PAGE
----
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Alfred Weber (30 July 1868 – 2 May 1958), was born in Erfurt and raised in Charlottenburg. He was a German economist, sociologist and theoretician of culture whose work was influential in the development of modern economic geography. Alfred Weber lived during the period when sociology became a separate field of science. Alfred Weber was a brother of the well-known sociologist Max Weber. From 1907 to 1933, he was a professor at the University of Heidelberg. He contributed theories for analyzing social change in Western civilization as a confluence of civilization, social processes and culture.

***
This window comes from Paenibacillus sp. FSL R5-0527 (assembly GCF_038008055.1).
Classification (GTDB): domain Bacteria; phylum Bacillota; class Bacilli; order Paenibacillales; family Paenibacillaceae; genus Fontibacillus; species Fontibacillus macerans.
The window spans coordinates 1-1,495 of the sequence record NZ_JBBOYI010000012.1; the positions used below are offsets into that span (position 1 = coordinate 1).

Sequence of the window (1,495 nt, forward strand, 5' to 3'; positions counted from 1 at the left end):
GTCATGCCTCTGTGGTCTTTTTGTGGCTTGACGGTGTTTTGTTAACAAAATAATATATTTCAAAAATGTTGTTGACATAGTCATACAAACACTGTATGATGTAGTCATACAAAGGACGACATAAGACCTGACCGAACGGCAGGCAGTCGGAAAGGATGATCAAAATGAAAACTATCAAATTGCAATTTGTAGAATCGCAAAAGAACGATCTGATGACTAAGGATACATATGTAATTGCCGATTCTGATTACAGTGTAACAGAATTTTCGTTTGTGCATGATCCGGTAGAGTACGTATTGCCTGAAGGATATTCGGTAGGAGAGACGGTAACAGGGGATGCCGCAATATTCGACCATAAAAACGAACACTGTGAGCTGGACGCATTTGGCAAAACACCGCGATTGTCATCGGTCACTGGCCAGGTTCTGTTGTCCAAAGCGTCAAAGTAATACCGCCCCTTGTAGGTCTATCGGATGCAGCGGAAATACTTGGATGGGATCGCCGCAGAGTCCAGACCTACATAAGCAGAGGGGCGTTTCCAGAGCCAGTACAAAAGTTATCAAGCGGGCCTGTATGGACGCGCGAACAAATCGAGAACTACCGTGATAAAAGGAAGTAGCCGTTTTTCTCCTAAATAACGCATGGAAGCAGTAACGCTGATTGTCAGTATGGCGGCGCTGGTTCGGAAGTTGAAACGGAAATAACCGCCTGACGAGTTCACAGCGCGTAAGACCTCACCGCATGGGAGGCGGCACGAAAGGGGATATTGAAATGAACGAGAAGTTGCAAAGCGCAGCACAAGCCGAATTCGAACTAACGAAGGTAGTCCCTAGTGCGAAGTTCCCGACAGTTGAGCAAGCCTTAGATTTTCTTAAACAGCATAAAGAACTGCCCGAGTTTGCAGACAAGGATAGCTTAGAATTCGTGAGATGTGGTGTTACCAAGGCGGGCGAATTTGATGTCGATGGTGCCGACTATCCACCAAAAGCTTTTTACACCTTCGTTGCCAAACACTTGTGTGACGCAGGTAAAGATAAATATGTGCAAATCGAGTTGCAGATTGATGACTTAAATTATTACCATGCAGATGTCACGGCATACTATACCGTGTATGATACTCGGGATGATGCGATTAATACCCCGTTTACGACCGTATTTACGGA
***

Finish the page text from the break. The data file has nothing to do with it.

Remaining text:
Greatly influenced by the work of Émile Durkheim, Alfred Weber saw institutions as the key to maintaining the global social order of a society, analogous to the organs of a body, and his studies of social function examine how customs aid in maintaining the overall stability of a society. Weber’s Location Triangle (1909): Alfred Weber’s work is considered the foundation of modern location theories and a basic P-median location problem. One of its core assumptions is that firms will choose a location to minimize their total costs. Alfred Weber was one among distinguished sociologists.